Louw says that whereas Liam’s test results before doing the 40 sessions were “way out”, his results were normal on being retested afterwards.

Liam’s doctor is Dr Ralph Gilbert, who is based in Hilton and has an interest in treating children with ADHD. He believes there is value in bio-feedback in the management of ADHD and ADD. “There is enough research to show that it does help, and that the effects are likely to be lasting as it trains the brain to concentrate, and probably creates effective neural pathways when it come to the task of focusing and not being easily distracted,” he said.

Not everyone is as positive. Thyssen, a former teacher who comes from a family of ADHD sufferers, said she’s found that teachers are often reluctant to attibute an improvement in pupils to Bio-Link. “They’ll say it’s because the child has matured,” she said.

“And parents are often doubtful, even when there is an improvement.”

One expert, who did not wish to be named, also said that where a child has seen other professionals, it’s difficult to say exactly what has helped them.

Visser emphasised that Bio-Link is not “the only solution to ADHD, etc. What we do will add to all the other treatment (pharmacology, OT, speech therapy) and what we do works better if the parents get involved.”

• See


A KIND of biofeedback for the brain, neurofeedback is said by practitioners to enable patients with a host of neurological conditions – including ADHD, autism, depression and anxiety — to alter their own brainwaves through practice and repetition.

• Although controversial, neurofeedback received a boost earlier this year when a study done by a team at the University of Montreal was published showing that patients who received neurofeedback experienced improvements in their visual and auditory attention levels, and — most notably — MRI scans revealed that the brains of those patients showed structural changes in regions linked to attention skills.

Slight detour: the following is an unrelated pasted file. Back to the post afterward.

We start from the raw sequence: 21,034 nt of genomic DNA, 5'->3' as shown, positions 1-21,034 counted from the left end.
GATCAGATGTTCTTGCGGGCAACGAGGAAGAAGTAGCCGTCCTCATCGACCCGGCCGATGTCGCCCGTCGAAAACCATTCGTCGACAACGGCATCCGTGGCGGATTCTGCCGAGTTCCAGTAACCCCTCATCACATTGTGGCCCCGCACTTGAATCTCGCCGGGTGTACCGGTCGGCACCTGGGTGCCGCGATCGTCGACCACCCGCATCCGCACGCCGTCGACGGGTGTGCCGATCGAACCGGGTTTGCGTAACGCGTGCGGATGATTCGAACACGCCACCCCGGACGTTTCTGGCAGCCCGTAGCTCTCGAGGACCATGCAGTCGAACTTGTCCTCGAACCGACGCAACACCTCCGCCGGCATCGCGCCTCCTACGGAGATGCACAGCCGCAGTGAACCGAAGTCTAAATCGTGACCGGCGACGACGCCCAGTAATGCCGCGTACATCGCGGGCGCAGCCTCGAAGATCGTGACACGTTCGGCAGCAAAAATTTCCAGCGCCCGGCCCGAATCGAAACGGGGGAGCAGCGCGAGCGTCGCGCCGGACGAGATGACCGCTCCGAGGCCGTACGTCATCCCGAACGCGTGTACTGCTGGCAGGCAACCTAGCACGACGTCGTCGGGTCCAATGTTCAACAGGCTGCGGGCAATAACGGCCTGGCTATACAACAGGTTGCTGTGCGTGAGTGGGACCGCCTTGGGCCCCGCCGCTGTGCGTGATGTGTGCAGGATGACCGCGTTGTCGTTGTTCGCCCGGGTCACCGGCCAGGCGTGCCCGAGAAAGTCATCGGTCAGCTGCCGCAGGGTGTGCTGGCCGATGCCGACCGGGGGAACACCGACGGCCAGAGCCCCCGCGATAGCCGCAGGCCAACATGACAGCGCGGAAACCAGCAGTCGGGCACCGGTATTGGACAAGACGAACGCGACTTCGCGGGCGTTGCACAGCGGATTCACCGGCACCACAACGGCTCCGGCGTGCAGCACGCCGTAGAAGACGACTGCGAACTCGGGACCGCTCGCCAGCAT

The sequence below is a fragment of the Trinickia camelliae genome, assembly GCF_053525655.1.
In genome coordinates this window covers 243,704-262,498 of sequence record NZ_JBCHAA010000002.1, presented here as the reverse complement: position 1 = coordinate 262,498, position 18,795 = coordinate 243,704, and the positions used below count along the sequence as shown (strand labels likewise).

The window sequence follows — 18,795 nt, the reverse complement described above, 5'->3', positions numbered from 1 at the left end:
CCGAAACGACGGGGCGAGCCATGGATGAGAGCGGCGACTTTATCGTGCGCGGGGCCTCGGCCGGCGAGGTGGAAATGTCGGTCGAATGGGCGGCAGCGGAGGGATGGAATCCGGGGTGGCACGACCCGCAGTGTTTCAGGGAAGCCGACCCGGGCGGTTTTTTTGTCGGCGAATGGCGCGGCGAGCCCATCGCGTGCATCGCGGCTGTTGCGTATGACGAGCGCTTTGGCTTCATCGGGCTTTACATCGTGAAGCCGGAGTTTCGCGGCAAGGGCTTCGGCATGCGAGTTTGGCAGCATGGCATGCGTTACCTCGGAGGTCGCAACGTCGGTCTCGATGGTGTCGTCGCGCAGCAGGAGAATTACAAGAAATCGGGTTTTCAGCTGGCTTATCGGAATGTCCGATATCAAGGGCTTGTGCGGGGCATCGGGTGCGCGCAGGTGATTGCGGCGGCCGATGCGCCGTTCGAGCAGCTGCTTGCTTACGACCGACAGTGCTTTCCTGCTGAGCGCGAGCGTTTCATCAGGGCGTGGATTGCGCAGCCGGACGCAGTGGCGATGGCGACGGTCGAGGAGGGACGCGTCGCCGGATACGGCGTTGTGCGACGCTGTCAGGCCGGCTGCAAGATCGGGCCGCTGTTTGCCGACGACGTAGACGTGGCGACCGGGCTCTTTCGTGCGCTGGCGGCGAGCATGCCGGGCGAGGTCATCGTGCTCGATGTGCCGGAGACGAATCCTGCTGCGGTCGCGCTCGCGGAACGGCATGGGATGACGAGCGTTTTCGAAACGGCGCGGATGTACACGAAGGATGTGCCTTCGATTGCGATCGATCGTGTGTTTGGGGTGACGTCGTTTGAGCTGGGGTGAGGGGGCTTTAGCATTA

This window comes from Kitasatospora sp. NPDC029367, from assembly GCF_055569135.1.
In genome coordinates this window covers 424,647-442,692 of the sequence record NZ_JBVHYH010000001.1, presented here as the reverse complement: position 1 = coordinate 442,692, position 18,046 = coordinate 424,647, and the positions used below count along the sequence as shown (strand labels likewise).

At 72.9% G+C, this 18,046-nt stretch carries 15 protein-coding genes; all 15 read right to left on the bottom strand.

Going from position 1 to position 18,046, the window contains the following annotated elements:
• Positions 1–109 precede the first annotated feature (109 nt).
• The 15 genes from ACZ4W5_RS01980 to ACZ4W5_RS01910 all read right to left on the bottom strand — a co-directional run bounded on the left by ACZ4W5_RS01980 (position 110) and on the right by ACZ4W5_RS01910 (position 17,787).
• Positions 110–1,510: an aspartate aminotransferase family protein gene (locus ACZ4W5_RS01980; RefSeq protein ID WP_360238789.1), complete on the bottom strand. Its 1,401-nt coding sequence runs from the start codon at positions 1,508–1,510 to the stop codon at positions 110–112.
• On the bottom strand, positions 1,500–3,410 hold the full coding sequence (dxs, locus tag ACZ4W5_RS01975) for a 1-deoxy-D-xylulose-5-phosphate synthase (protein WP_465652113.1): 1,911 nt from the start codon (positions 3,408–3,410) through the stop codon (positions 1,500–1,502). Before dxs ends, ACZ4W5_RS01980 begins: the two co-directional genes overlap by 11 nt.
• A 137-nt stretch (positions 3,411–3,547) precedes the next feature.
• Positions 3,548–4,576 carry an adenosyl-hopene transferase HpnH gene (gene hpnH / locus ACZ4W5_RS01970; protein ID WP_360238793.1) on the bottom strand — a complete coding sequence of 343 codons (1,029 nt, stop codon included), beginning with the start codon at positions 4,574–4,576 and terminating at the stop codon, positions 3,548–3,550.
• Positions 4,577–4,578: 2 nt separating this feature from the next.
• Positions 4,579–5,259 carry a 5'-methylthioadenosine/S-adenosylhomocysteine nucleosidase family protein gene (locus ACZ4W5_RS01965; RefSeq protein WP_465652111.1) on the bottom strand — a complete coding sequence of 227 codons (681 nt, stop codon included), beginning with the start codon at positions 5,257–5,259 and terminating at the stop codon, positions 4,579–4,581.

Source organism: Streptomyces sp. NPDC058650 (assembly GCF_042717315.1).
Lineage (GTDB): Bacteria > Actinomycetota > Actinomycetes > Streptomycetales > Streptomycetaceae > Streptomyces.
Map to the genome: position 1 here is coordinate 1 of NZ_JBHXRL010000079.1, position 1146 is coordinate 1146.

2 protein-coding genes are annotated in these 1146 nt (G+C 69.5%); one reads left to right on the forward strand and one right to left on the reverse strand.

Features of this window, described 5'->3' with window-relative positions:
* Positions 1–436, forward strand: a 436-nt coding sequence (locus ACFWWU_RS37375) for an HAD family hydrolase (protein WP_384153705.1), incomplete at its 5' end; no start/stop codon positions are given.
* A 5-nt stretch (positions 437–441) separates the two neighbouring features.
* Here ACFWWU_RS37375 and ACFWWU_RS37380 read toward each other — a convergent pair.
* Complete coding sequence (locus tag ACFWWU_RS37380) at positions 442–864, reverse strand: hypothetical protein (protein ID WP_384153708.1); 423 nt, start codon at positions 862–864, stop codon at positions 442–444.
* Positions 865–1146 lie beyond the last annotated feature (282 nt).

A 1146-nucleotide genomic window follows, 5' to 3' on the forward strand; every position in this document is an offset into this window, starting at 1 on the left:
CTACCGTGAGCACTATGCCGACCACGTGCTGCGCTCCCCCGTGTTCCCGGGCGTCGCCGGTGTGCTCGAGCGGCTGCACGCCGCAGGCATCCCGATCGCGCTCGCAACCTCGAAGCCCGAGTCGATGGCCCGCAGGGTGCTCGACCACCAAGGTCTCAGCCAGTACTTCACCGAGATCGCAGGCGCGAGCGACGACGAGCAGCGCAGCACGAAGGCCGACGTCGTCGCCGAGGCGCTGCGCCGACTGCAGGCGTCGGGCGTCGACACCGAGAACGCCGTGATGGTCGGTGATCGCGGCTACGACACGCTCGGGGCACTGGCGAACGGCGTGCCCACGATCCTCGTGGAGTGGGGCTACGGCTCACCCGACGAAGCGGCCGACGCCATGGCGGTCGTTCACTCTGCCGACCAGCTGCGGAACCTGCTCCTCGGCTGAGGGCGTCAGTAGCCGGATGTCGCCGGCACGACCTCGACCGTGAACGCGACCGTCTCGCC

PROFESSOR Deon Visser explains: “Bio-Link uses two different measuring devices, namely an EEG device from Play Attention and a nIR HEG device. Both measure concentration and give the user immediate feedback of increased or dwindling concentration. The first device does it by measuring changes in the EEG patterns of the brain and the other does it by measuring changes in blood oxygenation in the frontal lobes by way of near Infrared spectroscopy. As concentration increases, the brain uses more oxygen. This is what is measured and communicated to the computer. “The technique is quite simple: we make use of the fact that the brain is neuroplastic — it can learn new skills. Concentration and focus are skills. The training works with a reward process. If you are, for example, watching a DVD on our computer, it will keep playing for as long as your concentration levels are high, but if it dwindles, the DVD will stop. It can only play again if you regain a high level of concentration. Your brain controls what is happening on the screen through concentration. With repetition, subjects get better, building new neuronal pathways and learning to focus on a task for longer periods.”

CHILDREN with attention deficit hyperactivity disorder (ADHD) have an unusually short attention span and become easily distracted. They are also overactive and restless. Attention deficit disorder (ADD) is a form of ADHD where the person is mostly inattentive.

What is ADHD and add?

V Teesh Bhusa Durban mother

“We’ve seen an improvement at home and the teacher says he’s improved a lot. He used to disturb other children when he’d finished his work but now he doesn’t.”

V Julie Louw Hilton mother

“Liam was tested and it was suggested he do 40 sessions. About halfway through, we started noticing changes at home and his teacher noticed that he was concentrating better … He’s never been able to sit and watch TV, for example, but now he can sit and watch a movie. Homework used to be a nightmare but it got easier.”